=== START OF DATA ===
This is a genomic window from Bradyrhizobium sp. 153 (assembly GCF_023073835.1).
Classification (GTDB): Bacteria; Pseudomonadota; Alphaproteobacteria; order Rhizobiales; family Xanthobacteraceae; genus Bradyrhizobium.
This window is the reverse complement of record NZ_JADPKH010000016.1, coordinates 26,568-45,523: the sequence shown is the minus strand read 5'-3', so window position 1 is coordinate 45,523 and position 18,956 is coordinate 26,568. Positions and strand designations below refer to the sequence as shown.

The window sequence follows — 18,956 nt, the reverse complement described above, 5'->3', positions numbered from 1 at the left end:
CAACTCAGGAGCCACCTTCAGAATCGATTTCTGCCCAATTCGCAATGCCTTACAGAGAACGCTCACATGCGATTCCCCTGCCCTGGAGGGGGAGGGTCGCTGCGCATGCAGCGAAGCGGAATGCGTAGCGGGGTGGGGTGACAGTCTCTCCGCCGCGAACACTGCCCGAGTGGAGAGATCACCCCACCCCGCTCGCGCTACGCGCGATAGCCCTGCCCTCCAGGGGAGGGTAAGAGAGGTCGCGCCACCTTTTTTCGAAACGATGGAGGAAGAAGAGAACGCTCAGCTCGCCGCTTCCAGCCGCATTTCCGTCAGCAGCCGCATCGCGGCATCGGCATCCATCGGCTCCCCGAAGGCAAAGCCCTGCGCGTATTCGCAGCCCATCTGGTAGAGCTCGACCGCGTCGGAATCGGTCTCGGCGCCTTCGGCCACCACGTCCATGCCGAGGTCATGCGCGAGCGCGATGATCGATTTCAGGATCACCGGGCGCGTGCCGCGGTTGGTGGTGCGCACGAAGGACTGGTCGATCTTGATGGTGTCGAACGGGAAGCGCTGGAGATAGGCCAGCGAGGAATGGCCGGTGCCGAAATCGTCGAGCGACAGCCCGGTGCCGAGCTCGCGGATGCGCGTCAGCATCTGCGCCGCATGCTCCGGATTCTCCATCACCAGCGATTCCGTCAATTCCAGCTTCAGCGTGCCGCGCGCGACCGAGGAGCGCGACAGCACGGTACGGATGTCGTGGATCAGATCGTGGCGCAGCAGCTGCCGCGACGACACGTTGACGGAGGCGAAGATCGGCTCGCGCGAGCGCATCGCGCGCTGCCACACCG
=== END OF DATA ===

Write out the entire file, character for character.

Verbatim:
This is a genomic window from Bradyrhizobium sp. 153 (assembly GCF_023073835.1).
Classification (GTDB): Bacteria; Pseudomonadota; Alphaproteobacteria; order Rhizobiales; family Xanthobacteraceae; genus Bradyrhizobium.
This window is the reverse complement of record NZ_JADPKH010000016.1, coordinates 26,568-45,523: the sequence shown is the minus strand read 5'-3', so window position 1 is coordinate 45,523 and position 18,956 is coordinate 26,568. Positions and strand designations below refer to the sequence as shown.

The window sequence follows — 18,956 nt, the reverse complement described above, 5'->3', positions numbered from 1 at the left end:
CAACTCAGGAGCCACCTTCAGAATCGATTTCTGCCCAATTCGCAATGCCTTACAGAGAACGCTCACATGCGATTCCCCTGCCCTGGAGGGGGAGGGTCGCTGCGCATGCAGCGAAGCGGAATGCGTAGCGGGGTGGGGTGACAGTCTCTCCGCCGCGAACACTGCCCGAGTGGAGAGATCACCCCACCCCGCTCGCGCTACGCGCGATAGCCCTGCCCTCCAGGGGAGGGTAAGAGAGGTCGCGCCACCTTTTTTCGAAACGATGGAGGAAGAAGAGAACGCTCAGCTCGCCGCTTCCAGCCGCATTTCCGTCAGCAGCCGCATCGCGGCATCGGCATCCATCGGCTCCCCGAAGGCAAAGCCCTGCGCGTATTCGCAGCCCATCTGGTAGAGCTCGACCGCGTCGGAATCGGTCTCGGCGCCTTCGGCCACCACGTCCATGCCGAGGTCATGCGCGAGCGCGATGATCGATTTCAGGATCACCGGGCGCGTGCCGCGGTTGGTGGTGCGCACGAAGGACTGGTCGATCTTGATGGTGTCGAACGGGAAGCGCTGGAGATAGGCCAGCGAGGAATGGCCGGTGCCGAAATCGTCGAGCGACAGCCCGGTGCCGAGCTCGCGGATGCGCGTCAGCATCTGCGCCGCATGCTCCGGATTCTCCATCACCAGCGATTCCGTCAATTCCAGCTTCAGCGTGCCGCGCGCGACCGAGGAGCGCGACAGCACGGTACGGATGTCGTGGATCAGATCGTGGCGCAGCAGCTGCCGCGACGACACGTTGACGGAGGCGAAGATCGGCTCGCGCGAGCGCATCGCGCGCTGCCACACCG